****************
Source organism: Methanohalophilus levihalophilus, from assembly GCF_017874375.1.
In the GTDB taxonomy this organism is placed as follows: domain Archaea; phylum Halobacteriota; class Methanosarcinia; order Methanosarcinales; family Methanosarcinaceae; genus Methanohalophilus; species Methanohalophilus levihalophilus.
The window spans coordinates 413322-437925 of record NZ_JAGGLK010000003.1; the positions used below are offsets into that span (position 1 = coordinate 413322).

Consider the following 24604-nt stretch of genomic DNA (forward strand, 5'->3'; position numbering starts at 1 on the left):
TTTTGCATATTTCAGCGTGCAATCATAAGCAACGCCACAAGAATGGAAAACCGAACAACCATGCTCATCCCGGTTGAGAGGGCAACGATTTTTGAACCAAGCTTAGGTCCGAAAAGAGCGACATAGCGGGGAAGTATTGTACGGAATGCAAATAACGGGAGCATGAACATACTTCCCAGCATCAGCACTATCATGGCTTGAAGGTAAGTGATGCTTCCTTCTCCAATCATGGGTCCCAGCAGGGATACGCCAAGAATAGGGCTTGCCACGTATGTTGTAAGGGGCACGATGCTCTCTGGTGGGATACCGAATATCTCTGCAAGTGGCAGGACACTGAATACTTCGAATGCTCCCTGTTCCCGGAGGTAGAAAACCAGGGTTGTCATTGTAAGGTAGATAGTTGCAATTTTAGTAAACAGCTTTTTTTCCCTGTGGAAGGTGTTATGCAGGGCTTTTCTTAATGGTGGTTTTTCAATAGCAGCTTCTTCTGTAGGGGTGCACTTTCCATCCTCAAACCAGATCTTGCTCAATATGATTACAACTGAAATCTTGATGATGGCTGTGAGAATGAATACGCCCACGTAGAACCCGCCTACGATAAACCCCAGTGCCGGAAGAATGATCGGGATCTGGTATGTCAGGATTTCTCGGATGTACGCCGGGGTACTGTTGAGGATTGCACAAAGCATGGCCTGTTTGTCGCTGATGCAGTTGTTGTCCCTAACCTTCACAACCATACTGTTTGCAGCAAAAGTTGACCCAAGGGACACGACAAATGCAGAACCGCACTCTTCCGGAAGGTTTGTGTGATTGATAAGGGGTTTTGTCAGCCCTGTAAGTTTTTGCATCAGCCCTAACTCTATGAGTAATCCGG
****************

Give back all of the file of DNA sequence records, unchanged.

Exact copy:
Source organism: Methanohalophilus levihalophilus, from assembly GCF_017874375.1.
In the GTDB taxonomy this organism is placed as follows: domain Archaea; phylum Halobacteriota; class Methanosarcinia; order Methanosarcinales; family Methanosarcinaceae; genus Methanohalophilus; species Methanohalophilus levihalophilus.
The window spans coordinates 413322-437925 of record NZ_JAGGLK010000003.1; the positions used below are offsets into that span (position 1 = coordinate 413322).

Consider the following 24604-nt stretch of genomic DNA (forward strand, 5'->3'; position numbering starts at 1 on the left):
TTTTGCATATTTCAGCGTGCAATCATAAGCAACGCCACAAGAATGGAAAACCGAACAACCATGCTCATCCCGGTTGAGAGGGCAACGATTTTTGAACCAAGCTTAGGTCCGAAAAGAGCGACATAGCGGGGAAGTATTGTACGGAATGCAAATAACGGGAGCATGAACATACTTCCCAGCATCAGCACTATCATGGCTTGAAGGTAAGTGATGCTTCCTTCTCCAATCATGGGTCCCAGCAGGGATACGCCAAGAATAGGGCTTGCCACGTATGTTGTAAGGGGCACGATGCTCTCTGGTGGGATACCGAATATCTCTGCAAGTGGCAGGACACTGAATACTTCGAATGCTCCCTGTTCCCGGAGGTAGAAAACCAGGGTTGTCATTGTAAGGTAGATAGTTGCAATTTTAGTAAACAGCTTTTTTTCCCTGTGGAAGGTGTTATGCAGGGCTTTTCTTAATGGTGGTTTTTCAATAGCAGCTTCTTCTGTAGGGGTGCACTTTCCATCCTCAAACCAGATCTTGCTCAATATGATTACAACTGAAATCTTGATGATGGCTGTGAGAATGAATACGCCCACGTAGAACCCGCCTACGATAAACCCCAGTGCCGGAAGAATGATCGGGATCTGGTATGTCAGGATTTCTCGGATGTACGCCGGGGTACTGTTGAGGATTGCACAAAGCATGGCCTGTTTGTCGCTGATGCAGTTGTTGTCCCTAACCTTCACAACCATACTGTTTGCAGCAAAAGTTGACCCAAGGGACACGACAAATGCAGAACCGCACTCTTCCGGAAGGTTTGTGTGATTGATAAGGGGTTTTGTCAGCCCTGTAAGTTTTTGCATCAGCCCTAACTCTATGAGTAATCCGG